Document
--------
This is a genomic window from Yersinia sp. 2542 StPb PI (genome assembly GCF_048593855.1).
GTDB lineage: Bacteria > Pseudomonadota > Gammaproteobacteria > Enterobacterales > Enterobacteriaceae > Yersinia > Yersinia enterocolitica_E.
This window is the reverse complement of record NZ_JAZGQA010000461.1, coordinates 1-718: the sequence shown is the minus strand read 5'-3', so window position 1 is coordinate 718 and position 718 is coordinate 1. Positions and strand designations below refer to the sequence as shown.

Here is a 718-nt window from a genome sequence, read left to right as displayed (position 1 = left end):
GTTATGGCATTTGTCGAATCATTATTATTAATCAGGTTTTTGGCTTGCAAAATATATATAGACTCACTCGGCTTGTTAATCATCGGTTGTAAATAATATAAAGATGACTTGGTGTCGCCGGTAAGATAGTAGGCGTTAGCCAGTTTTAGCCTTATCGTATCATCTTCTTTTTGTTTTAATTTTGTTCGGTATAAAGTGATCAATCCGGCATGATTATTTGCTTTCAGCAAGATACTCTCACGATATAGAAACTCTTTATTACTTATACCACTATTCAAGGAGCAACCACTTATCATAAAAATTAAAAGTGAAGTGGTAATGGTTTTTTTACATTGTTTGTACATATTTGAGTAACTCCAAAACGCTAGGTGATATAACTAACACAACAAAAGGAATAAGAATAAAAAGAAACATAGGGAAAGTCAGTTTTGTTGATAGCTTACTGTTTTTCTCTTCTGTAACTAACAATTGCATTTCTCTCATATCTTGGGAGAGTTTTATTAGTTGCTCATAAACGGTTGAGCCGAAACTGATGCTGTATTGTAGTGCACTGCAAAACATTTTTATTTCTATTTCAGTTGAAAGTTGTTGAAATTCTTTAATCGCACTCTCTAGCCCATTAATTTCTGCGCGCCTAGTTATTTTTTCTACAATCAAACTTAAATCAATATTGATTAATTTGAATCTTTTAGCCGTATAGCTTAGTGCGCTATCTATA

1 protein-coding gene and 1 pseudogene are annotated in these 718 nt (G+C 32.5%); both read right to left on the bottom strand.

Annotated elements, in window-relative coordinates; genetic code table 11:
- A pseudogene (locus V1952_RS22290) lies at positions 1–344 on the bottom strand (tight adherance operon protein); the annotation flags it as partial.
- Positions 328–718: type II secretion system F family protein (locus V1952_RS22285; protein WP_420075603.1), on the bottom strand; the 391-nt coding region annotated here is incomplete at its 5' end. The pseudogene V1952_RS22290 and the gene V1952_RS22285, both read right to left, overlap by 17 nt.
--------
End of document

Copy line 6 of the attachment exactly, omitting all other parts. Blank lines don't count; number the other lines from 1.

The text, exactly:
1 protein-coding gene and 1 pseudogene are annotated in these 718 nt (G+C 32.5%); both read right to left on the bottom strand.